Assistance to Illegal Immigrants & Their Families

Since the beginning of this century, the aggravation of the foreign policy situation, the crisis of political regimes, protracted military conflicts that engulfed the countries of Asia, Africa and the Middle East (which led to the formation of huge uncontrolled migratory flows that flooded a big number of European states, as well as the United States) showed unavailability of many countries to resolve problems associated with migration, as well as the same problems associated with acceptance and adaptation of a big amount of refugees. The growing social tension, the growth of protest moods in the EU countries, the changes in the migration policy towards its toughening (Austria, Sweden, Czech Republic, Hungary, etc.) put the need for changes in the migration policy on the agenda. Thus, the main aim of the assignment is to discuss the destiny of illegal immigrants and the ways the governments of different countries try to regulate these issues at the state level.

To begin, it is important to note that an analysis of the literature shows that there exist different approaches for solving European and American problems in migration policy. For instance, American and European researchers, lawyers and politicians often discuss the main issue whether it is possible to manage migration flows in the most efficient way in order to optimize the benefits of the state from certain types of migration. Three main topics are important in such an approach: the role of the state in the management of migration flows, its security and the incorporation of migrants into society (Newton 47). Unfortunately, illegal immigrants and their families are often ignored by the society, while these people also need public assistance and their problems should be somehow solved and discussed (Muschek 2).

Observing the constitutionality or unconstitutionality of denying public assistance to illegal immigrants and their families, it is important to dwell on the necessity to make a thorough analysis of the causes of migration and develop some measures to regulate migration flows with the help of normative acts to counteract factors that cause undesirable migration (Roman 116). It means that society needs to pay its attention mainly on the issues of legislative counteraction to undesirable migration, and not the adaptation of migrants to society (Griswold 5). In such a way, it is possible to agree that at the present stage, the migration policy is implemented not only at the level of an individual state, but also at the world level, and there exists a close interdependence between these levels.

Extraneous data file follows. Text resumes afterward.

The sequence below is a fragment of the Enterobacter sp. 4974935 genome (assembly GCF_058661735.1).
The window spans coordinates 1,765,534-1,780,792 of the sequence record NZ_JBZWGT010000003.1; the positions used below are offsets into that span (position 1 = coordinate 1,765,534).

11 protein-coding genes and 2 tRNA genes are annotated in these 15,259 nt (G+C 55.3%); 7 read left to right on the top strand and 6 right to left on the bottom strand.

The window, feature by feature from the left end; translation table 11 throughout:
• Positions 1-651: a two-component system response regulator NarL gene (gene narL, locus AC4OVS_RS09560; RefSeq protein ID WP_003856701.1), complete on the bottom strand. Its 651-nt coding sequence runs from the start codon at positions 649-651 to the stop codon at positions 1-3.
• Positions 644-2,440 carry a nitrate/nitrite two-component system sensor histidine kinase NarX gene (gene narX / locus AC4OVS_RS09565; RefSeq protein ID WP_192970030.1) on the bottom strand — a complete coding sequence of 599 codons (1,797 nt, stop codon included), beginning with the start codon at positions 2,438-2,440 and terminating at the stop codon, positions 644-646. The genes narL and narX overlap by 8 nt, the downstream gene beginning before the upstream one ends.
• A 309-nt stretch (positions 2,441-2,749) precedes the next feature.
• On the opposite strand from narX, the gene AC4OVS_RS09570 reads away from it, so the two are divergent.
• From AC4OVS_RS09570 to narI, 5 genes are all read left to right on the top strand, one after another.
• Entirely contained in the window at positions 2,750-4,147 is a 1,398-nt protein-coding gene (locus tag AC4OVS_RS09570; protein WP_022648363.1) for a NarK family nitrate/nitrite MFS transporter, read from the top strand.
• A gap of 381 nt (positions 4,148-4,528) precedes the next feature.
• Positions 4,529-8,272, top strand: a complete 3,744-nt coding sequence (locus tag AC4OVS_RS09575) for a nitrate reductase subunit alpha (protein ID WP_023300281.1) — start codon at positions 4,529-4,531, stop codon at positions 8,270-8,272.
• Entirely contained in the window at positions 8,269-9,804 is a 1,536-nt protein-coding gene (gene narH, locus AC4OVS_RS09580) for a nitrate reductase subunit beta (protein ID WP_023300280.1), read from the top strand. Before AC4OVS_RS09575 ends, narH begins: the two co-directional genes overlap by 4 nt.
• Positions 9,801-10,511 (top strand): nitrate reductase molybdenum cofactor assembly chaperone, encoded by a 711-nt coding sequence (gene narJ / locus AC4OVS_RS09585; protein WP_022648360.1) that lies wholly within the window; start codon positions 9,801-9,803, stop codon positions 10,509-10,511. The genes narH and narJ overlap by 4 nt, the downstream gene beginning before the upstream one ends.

Discussing existing situation, it can be noted that the unconstitutional nature of some laws forced illegal immigrants to hide their presence carefully, and be afraid of asking for even urgent medical assistance and never ask for help with products or social needs. Illegal immigrants are not the main economic burden for many countries (Moloney 135). Moreover, it is necessary to recognize that the migration legislation does not fully correspond to the current and future needs of the economic, social and demographic development of many countries, the interests of employers and the society as a whole. It is aimed at attracting temporary foreign workers and does not contain measures that facilitate moving to a permanent place of residence, adaptation and integration of migrants. For this reason, illegal migrants are afraid to detect their presence, suffer from limited rights, and cannot live a full life and legitimately resolve their issues (Balgopal 85).

In conclusion, at the global level, migration policy is implemented by different international organizations, which create universal mechanisms for regulating the migration of the population. As for the essence of the state migration policy at the level of a single country, it consists of observing the rights and freedoms of man and citizen, promoting the socioeconomic development of the state and the demographic component, managing migratory processes in order to prevent those flows that are considered to be harmful for the country’s interests.

Works Cited

Balgopal, Pallassana R. Social Work Practice with Immigrants and Refugees. New York: Columbia University Press, 2000.

Griswold, Daniel T. “Immigration and the Welfare State.” The Cato Journal, vol. 32, no. 1, 2012.

Moloney, Deirdre M. National Insecurities: Immigrants and U.S. Deportation Policy since 1882. Chapel Hill, NC: University of North Carolina Press, 2012.

Muschek, Alexander G. “The Impact of Undocumented Immigrants on the Healthcare Infrastructure of the United States.” The Journal of Social, Political, and Economic Studies, vol. 40, no. 4, 2015.

Newton, Lina. Illegal, Alien, or Immigrant: The Politics of Immigration Reform. New York: New York University Press, 2008.

Roman, Ediberto. Those Damned Immigrants: America’s Hysteria over Undocumented Immigration. New York: New York University Press, 2013.

The terms offer and acceptance. (2016, May 17). Retrieved from

[Accessed: November 27, 2021]

"The terms offer and acceptance.", 17 May 2016.

[Accessed: November 27, 2021] (2016) The terms offer and acceptance [Online].
Available at:

[Accessed: November 27, 2021]

"The terms offer and acceptance.", 17 May 2016

[Accessed: November 27, 2021]

"The terms offer and acceptance.", 17 May 2016

[Accessed: November 27, 2021]

"The terms offer and acceptance.", 17 May 2016

[Accessed: November 27, 2021]

"The terms offer and acceptance.", 17 May 2016

[Accessed: November 27, 2021]
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